Monday, November 29, 2010


If I am going to claim that my Sunday school class is enlightened I have to be able to claim that I am teaching in an intelligent manner.  Unfortunately no one is sure what that means.

Despite a long history of research and debate, there is still no standard definition of intelligence.
The article is more optimistic than that quote makes it out to be.  The authors list 71 definitions of intelligence used in different fields of study but seem to be optimistic about finding some unifier for all of them that will give a general definition for the word.

There have been times when I have been particularly frustrated talking with people about intelligence because most people have a vague definition that is more about making people feel good than attempting an objective way to discuss it.  We don't want to find out that we or the people we care about or the people we agree with are unintelligent so we have all agreed to accept the "everybody is intelligent in their own way" line.  It might be useful to reframe the conversation  to acting intelligent instead of being intelligent (or having intelligence) for the sake of losing the personal label and making people more open to accepting objective standards.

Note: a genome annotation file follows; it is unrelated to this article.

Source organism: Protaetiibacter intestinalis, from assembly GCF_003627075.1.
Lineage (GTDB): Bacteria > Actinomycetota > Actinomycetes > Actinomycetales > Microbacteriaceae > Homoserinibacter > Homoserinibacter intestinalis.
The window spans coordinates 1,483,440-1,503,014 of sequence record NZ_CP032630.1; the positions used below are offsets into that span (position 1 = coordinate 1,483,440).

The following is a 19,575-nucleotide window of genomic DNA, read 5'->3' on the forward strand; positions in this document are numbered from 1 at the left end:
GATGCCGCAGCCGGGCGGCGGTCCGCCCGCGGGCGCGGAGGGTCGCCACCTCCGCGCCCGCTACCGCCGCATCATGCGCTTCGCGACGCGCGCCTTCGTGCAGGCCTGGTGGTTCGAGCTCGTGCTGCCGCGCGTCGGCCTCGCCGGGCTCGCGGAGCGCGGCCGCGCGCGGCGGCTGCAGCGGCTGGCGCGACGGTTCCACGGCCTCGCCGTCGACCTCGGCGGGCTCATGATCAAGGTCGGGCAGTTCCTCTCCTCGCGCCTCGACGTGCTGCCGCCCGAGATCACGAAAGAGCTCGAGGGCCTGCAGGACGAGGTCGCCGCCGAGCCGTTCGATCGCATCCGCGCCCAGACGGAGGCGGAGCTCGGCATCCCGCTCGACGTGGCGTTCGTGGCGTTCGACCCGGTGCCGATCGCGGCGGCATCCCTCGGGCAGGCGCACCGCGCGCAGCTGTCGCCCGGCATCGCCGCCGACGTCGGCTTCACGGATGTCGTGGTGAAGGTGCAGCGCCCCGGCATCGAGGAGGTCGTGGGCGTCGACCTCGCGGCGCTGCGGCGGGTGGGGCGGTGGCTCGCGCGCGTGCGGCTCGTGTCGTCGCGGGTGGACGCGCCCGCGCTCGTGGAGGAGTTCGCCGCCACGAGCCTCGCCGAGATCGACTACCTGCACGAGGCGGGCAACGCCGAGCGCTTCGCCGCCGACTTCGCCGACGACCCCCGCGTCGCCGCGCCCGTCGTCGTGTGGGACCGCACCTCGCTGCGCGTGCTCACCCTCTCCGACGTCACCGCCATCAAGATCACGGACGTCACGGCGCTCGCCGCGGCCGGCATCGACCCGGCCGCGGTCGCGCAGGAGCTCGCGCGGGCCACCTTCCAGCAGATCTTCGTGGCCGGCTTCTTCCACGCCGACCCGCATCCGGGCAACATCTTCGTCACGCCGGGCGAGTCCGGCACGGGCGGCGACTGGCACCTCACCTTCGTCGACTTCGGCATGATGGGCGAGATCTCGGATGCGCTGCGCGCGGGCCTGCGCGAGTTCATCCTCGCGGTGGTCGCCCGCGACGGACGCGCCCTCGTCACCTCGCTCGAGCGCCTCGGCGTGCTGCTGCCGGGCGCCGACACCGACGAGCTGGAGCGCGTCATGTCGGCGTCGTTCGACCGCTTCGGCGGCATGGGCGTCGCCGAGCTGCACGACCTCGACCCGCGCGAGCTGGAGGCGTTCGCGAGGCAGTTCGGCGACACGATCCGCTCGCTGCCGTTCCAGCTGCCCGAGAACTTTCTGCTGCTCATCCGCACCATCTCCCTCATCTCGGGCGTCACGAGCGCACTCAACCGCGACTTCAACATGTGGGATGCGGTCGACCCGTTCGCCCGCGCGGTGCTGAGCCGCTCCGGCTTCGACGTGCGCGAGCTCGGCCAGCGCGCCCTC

Granted there is probably a lot of truth to being intelligent.  Some people have more capable brains than others and that's just the way it is.  The only reason we would adopt this concept of intelligence would be to make an objective definition of it more palatable for society.  We may have to postpone using objective-adjective intelligence for objective-adverb intelligence until we're mature enough to accept that the people we like and agree with may not be as smart as the people we don't like and disagree with.

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